An effort towards changing mindsets

Positive Move

An effort towards changing mindsets

A forward on the cellphones has begun doing the rounds post the horrific case of the gang-rape that took place on Sunday, 16 December. Beside a lot else, it also mentions: “Behind every rapist... is a father who mis-treated his wife/a mother who meekly followed her husband’s whims/a sister who kept quiet when her brother harassed other girls/ a friend who thought it is cool to tease a girl, to stalk her and then seek pleasure forcibly (read rape).

Behind every rapist is a grandmother who gets depressed on seeing a new born girl in her family/ are in-laws who hararss their daughter-in-laws/ is the education system which offers no courses in gender sensitisation... is a society which overrates sex and takes pride in depicting women as sexual objects.”

Finally, the news seems to have sunk in. At last someone has realised the urgent need to rectify the system at the root level. It may not be enough but it is a beginning. Taking a step in the same direction is the Union Minister of Women Welfare and Child Development Krishna Tirath who has decided to launch a new scheme for government schools aimed at building character of adolescent boys and changing their mindsets towards women.

However, many private schools are already on the ball - having initiated a move towards sensitisation.

“We have been working on gender sensitivity for several years. Through various activities, frequent counselling sessions and training teachers, we are trying to create a healthy atmosphere where both boys and girls are made to respect each other,” says Amita Vattal, principle Springdales School, who considers this a holistic approach and involves parents in the endeavour.

“During counseling sessions we come across many children who report verbal and physical abuse between parents. It undoubtedly emotionally damages the kids and leaves scars on their minds.  At that point we have to consult parents and act like marriage counsellors to make them realise the importance of gender sensitivity and its effect on wards,” says Vattal.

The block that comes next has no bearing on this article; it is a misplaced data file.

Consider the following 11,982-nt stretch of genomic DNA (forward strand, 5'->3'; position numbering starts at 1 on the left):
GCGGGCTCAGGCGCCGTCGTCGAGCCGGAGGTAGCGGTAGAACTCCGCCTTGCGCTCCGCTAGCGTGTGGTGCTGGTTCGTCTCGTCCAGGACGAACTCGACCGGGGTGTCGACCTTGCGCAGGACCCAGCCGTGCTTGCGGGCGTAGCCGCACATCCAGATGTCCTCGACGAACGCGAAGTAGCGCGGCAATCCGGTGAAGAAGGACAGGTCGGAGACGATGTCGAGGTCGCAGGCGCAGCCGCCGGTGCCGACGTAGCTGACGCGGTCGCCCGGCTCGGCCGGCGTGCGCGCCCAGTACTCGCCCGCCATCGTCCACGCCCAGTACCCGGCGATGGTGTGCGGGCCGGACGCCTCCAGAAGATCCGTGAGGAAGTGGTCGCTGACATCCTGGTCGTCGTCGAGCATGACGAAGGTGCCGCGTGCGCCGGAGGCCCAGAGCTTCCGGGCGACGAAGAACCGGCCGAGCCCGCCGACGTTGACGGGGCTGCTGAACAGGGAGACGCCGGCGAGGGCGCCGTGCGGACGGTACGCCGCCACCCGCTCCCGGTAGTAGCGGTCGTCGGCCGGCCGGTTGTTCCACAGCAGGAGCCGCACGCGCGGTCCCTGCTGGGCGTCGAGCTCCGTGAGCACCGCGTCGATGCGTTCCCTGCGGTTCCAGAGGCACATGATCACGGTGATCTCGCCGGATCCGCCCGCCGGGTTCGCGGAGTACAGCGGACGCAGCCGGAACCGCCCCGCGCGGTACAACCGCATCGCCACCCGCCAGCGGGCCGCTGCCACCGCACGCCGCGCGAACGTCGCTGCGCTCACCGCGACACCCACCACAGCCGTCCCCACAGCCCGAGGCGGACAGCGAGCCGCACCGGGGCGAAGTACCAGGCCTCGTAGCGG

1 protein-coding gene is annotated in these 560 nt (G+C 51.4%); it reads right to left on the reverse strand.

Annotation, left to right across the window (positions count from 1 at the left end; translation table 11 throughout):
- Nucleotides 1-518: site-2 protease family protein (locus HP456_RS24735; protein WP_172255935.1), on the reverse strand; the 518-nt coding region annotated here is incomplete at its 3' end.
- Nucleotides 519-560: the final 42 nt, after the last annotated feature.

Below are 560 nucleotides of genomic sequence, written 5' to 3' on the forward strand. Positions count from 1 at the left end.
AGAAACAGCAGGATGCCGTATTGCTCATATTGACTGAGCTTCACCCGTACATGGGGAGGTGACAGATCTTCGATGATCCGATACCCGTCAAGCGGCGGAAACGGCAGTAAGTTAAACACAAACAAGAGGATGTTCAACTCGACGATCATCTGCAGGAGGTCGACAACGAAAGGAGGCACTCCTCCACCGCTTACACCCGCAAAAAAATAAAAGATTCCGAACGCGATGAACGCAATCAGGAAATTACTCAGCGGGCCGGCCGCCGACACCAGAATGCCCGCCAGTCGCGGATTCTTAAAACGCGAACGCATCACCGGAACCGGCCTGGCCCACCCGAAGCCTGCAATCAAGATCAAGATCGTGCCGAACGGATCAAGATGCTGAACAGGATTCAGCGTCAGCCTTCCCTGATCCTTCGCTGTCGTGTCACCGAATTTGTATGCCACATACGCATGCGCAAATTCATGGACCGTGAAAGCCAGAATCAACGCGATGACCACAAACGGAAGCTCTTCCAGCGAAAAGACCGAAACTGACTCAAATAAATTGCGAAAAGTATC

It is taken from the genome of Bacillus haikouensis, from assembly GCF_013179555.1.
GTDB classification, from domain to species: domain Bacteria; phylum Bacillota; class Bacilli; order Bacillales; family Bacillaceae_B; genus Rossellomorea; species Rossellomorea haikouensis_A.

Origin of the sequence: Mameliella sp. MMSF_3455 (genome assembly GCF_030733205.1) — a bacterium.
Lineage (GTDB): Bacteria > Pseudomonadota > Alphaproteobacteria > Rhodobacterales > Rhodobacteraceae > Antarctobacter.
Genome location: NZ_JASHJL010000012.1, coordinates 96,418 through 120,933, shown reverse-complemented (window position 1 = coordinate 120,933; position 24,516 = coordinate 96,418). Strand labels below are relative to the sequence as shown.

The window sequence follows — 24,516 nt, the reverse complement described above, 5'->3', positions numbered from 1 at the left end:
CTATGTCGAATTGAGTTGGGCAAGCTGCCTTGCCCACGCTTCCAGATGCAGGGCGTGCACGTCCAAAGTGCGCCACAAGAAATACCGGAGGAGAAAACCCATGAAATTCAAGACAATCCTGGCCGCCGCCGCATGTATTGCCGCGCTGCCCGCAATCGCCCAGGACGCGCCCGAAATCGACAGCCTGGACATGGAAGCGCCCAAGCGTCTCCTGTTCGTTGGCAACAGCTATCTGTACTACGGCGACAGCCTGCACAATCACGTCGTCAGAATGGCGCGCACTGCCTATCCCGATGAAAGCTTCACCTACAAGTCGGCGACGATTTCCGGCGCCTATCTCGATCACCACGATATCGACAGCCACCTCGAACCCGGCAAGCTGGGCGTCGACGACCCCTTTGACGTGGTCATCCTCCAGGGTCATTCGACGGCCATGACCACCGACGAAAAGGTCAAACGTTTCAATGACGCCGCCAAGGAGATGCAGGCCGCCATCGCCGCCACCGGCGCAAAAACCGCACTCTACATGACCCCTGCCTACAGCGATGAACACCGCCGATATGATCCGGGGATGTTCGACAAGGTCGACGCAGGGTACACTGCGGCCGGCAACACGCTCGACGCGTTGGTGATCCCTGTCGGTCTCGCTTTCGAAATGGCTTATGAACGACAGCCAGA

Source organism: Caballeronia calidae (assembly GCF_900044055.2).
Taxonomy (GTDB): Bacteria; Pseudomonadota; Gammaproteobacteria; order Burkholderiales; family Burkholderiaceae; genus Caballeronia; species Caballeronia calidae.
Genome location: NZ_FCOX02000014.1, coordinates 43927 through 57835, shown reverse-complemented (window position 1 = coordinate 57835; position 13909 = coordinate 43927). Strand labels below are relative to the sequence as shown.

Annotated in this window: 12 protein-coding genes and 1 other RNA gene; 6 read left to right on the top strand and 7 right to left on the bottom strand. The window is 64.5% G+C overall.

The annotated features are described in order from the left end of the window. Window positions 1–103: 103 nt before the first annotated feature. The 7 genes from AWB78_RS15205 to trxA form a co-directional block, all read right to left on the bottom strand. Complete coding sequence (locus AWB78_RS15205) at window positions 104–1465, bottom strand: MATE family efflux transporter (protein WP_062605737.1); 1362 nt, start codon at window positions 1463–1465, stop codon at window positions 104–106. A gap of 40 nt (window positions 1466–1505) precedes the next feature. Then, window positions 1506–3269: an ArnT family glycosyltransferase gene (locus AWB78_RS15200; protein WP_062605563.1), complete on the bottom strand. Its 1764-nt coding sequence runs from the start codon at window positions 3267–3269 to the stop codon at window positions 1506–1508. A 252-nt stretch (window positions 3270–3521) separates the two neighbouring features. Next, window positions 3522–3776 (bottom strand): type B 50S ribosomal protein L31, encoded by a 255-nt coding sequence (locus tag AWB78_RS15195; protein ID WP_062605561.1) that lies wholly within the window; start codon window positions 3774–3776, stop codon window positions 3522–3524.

Going by the views of LV Sehgal, principal Bal Bharti Public School, Old Rajender Nagar, implementing the scheme is a tough challenge in government schools where teacher-student ratio continues to be imbalanced. “A single teacher looks after a class of 70. It is impossible to have a sense of confidence between the two, which plays a great role in sensitisation.”

Laying emphasis on quality education, he says, “There is a difference in being literate and educated. Ironically, government is still struggling to provide good schools and quality education. Therefore, before beginning this scheme the authorities have to overcome basic problems in almost all government schools.”

Ready to lend support to the government towards making young children gender-sensitive, AS Sharma, principal APJ School says, “We are conducting counselling in our schools, talking to children openly about the issue and trying to make them understand the importance of the same. We could extend the same help in government schools too.”
Is anybody listening?

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